This activity is intended for healthcare providers delivering care to women and their families.
After completing this activity, the participant should be better able to:
1. Restate the outcome measures discussed in the USPSTF evidence report and summary review
2. Discuss the components of a well woman visit according to ACOG
Estimated time to complete activity: 0.25 hours
Susan J. Gross, MD, FRCSC, FACOG, FACMG
President and CEO, The ObG Project
Postgraduate Institute for Medicine (PIM) requires instructors, planners, managers and other individuals who are in a position to control the content of this activity to disclose any real or apparent conflict of interest (COI) they may have as related to the content of this activity. All identified COI are thoroughly vetted and resolved according to PIM policy. PIM is committed to providing its learners with high quality CME activities and related materials that promote improvements or quality in healthcare and not a specific proprietary business interest of a commercial interest.
Faculty: Susan J. Gross, MD, receives consulting fees from Cradle Genomics, and has financial interest in The ObG Project, Inc.
Planners and Managers: The PIM planners and managers, Trace Hutchison, PharmD, Samantha Mattiucci, PharmD, CHCP, Judi Smelker-Mitchek, MBA, MSN, RN, and Jan Schultz, MSN, RN, CHCP have nothing to disclose.
Fees for participating and receiving CME credit for this activity are as posted on The ObG Project website. During the period from Dec 31 2017 through Dec 31 2021, participants must read the learning objectives and faculty disclosures and study the educational activity.
If you wish to receive acknowledgment for completing this activity, please complete the post-test and evaluation. Upon registering and successfully completing the post-test with a score of 100% and the activity evaluation, your certificate will be made available immediately.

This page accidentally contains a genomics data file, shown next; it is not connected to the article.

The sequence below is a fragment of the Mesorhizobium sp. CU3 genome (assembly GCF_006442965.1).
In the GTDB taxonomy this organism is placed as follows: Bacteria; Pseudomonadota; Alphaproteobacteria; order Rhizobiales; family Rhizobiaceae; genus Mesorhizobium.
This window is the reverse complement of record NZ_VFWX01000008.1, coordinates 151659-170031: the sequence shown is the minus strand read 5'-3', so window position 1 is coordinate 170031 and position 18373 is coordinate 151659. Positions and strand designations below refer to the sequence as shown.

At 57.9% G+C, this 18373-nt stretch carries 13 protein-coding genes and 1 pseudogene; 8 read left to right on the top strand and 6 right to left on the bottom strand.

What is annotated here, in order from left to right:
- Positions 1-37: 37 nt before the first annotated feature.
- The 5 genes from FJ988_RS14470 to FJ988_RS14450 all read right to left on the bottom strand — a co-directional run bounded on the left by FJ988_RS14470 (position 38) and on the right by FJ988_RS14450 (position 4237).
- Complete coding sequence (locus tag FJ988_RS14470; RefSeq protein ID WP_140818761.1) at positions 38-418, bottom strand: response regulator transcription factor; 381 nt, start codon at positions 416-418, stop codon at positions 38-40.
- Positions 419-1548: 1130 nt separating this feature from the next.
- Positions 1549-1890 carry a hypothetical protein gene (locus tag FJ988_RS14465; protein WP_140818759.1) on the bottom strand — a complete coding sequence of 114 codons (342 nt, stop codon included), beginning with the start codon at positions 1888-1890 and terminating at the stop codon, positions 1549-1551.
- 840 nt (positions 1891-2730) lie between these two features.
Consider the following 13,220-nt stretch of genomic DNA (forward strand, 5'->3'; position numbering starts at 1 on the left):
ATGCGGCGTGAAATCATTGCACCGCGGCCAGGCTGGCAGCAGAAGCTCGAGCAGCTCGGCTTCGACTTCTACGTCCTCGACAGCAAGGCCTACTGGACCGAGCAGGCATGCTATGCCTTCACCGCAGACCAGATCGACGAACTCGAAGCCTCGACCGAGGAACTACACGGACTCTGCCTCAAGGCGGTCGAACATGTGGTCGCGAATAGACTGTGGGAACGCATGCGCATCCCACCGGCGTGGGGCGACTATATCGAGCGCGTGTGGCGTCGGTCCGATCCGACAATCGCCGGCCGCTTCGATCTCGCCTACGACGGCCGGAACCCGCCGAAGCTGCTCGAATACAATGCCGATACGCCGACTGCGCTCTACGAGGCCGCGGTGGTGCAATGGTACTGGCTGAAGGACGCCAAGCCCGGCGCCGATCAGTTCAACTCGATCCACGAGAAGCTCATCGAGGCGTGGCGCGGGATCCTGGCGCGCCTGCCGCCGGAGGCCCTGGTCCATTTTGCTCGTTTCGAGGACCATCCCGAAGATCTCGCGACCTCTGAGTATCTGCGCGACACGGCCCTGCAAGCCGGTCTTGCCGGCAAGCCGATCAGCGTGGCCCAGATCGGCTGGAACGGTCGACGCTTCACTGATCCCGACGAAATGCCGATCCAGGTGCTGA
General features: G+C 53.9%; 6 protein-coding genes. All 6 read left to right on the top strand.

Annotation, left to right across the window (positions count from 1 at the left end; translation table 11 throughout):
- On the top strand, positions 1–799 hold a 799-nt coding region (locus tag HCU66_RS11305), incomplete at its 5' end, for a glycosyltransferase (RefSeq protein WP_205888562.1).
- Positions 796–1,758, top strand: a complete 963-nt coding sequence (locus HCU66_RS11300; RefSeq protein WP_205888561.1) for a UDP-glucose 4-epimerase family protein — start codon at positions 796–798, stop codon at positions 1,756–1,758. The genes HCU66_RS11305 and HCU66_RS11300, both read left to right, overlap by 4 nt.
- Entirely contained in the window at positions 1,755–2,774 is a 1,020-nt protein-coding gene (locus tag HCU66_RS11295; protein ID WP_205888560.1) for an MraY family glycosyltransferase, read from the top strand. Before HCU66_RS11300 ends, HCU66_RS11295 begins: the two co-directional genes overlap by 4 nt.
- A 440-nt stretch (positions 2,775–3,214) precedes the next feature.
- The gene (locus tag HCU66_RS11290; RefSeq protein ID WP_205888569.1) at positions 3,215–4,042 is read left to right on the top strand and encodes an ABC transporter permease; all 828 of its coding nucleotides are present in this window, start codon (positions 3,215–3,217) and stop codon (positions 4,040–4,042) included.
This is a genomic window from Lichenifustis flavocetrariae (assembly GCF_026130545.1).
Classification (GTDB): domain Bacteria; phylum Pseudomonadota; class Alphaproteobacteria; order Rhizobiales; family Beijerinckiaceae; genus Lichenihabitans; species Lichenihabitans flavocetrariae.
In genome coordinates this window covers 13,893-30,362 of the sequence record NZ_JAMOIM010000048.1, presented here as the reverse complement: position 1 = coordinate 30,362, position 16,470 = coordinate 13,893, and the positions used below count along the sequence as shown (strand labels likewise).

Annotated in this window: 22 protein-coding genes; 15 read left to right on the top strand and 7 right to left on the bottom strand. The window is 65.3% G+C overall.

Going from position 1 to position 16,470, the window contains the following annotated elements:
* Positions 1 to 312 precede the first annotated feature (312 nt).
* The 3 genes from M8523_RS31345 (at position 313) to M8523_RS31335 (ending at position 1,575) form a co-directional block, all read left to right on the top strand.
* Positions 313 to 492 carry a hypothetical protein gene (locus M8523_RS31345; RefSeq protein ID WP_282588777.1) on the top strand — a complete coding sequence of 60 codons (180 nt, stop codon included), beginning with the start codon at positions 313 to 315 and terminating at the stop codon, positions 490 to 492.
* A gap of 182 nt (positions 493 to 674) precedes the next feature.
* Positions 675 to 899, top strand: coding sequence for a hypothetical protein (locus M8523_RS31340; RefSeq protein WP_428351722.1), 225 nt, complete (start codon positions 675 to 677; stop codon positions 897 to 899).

For Pharmacists: Upon successfully completing the post-test with a score of 100% and the activity evaluation form, transcript information will be sent to the NABP CPE Monitor Service within 4 weeks.
In support of improving patient care, this activity has been planned and implemented by the Postgraduate Institute for Medicine and The ObG Project. Postgraduate Institute for Medicine is jointly accredited by the Accreditation Council for Continuing Medical Education (ACCME), the Accreditation Council for Pharmacy Education (ACPE), and the American Nurses Credentialing Center (ANCC), to provide continuing education for the healthcare team.
Postgraduate Institute for Medicine designates this enduring material for a maximum of 0.25 AMA PRA Category 1 Credit(s)™. Physicians should claim only the credit commensurate with the extent of their participation in the activity.
The maximum number of hours awarded for this Continuing Nursing Education activity is 0.2 contact hours.
In March 2017, the USPSTF released its Evidence Report and Systematic Review on the topic of periodic pelvic exams. The main outcome measures were morbidity, mortality, harms caused by misdiagnoses and diagnostic inaccuracy for gynecologic cancers and conditions. Cervical cancer and STDs were not included as they were already covered in previous evidence assessments. The summary conclusion states
No direct evidence was identified for overall benefits and harms of the pelvic examination as a 1-time or periodic screening test. Limited evidence was identified regarding the diagnostic accuracy and harms of routine screening pelvic examinations in asymptomatic primary care populations.